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Flash Fiction – Small But Perfect

November 20th, 2020

First, thanks to Sarah for last week’s post. She’s absolutely right about the need for perseverance,  and I’m sure that what she had to say will ring bells with many of our students past and present.

Once again we’ve got to the time of year when the Booker Prize winner is announced. First, though, here is the shortlist. I always look out for this because it usually provides a list of books that I can try to obtain through my library app or buy from Amazon.  I’ve heard quite a bit about Shuggie Bain and I think I might start with that!

If you’re getting bored with lockdown and want something to do, then why not enter our Flash Fiction Competition? It closes on 30th November and there are prizes of £300, £200 and £100 plus all three winners receive a Writers Bureau course of their choice. Read the rest of this entry »




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Flash of Inspiration

March 6th, 2020

My children’s novel has been quietly simmering on a back burner for eight years. Last year I decided a writing course would help stir it up. Check it wasn’t sticking to the bottom of the pan (whilst working on my extended metaphors). So I enrolled on a Writers Bureau course, and seven modules in, I still look forward to every assignment. But the course has stirred up more than I’d anticipated. It’s given me an itch to write just for the sake of writing. This is how I found flash fiction. And I’m a little bit besotted.

Six months ago I wouldn’t have been able to tell you what flash fiction was. So where has this infatuation come from? For me, it’s the ability of the genre to capture fleeting inspiration and either hold it within its tiny frame, or let it grow into something new. Read the rest of this entry »




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For the Love of Flash

February 7th, 2020

When Diana kindly asked me if I would contribute to the WB blog I was a little stumped, considering my amateur status in the world of fiction, on what to write about. Recently, I have had success in placing in the WB Flash Fiction Competition, so with this in mind I thought I would share with you why I think writing flash fiction is invaluable to any aspiring writer.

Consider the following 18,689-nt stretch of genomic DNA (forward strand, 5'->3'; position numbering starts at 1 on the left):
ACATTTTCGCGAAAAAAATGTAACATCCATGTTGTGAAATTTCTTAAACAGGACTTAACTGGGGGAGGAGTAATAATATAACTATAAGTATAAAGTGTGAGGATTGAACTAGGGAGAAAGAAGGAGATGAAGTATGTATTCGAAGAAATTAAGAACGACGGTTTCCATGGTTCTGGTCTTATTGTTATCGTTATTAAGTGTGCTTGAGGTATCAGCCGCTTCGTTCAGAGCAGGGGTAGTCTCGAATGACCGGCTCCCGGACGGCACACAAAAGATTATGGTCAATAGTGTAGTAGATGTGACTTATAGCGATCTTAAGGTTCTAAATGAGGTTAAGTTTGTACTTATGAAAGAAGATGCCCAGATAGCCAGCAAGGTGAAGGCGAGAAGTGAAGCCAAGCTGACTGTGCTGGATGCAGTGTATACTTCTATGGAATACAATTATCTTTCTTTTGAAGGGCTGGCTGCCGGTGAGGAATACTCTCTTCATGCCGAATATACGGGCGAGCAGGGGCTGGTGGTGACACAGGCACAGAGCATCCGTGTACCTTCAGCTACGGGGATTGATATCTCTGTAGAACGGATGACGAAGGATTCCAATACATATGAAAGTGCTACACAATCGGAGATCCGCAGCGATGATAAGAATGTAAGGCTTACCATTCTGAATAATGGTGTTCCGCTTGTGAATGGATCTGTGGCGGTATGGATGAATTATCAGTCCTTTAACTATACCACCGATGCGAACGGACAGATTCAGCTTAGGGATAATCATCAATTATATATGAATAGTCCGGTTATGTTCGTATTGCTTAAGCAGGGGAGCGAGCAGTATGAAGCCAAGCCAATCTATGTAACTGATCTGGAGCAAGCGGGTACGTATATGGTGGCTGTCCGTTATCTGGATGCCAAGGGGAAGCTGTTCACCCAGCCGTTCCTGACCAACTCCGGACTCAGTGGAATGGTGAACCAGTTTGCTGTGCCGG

With a word limit tending to range between 200 – 1000 words, flash allows you to lay down a complete first draft in one sitting, often in under twenty minutes, so you can create a fully formed piece of fiction in your lunch break. You gain a sense of accomplishment and are well on your way to having a piece ready for competition or publication. More importantly (for me at least) you are able to go through the complete writing process in miniature (re-drafting, proof reading etc.)  building on skills like editing, that you may rarely get to use when writing in longer forms. In going through the process, I’ve found that I enjoy the re-drafting more than writing the initial draft. This has given me more hope in completing the first draft of my novel, which (as I’m sure some of you have found) can be a painful process. At the end of the week you could have a fully realised piece of fiction ready to go. Read the rest of this entry »




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Gone In A Flash

March 16th, 2018

I don’t consider myself to be a ‘flasher.’ In fact, when I first heard the words ‘flash fiction’, I didn’t know what was meant. I’d seen something (on Twitter probably) called ‘Bath Flash’ and thought it was a cleaning product rather than a writing competition. But I was intrigued. I wanted to know what it was.

I discovered flash fiction is stories under 1000 words. It goes smaller. Some flash says 500 words or less, other flash hovers around the 300-word mark. Then there are Drabbles: 100 words or less. Some micro-fiction goes further. Whatever the miniscule word count, I was struck by the challenge of writing a complete story in so few words and thought I’d give it a go. Read the rest of this entry »




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In Praise of Competitions…

February 16th, 2018

In summer last year I chanced upon a short story competition and decided to enter. I hadn’t even appreciated that such things existed.

I didn’t win. In fact, I heard nothing back from the organisers, save for an acknowledgment of receipt. But I enjoyed the experience; it piqued my interest, and I searched for more.

Before long, I had a list of potentials and aimed to come up with entries for each. These were stories that I would never have written were it not for the spur of the contests. Read the rest of this entry »




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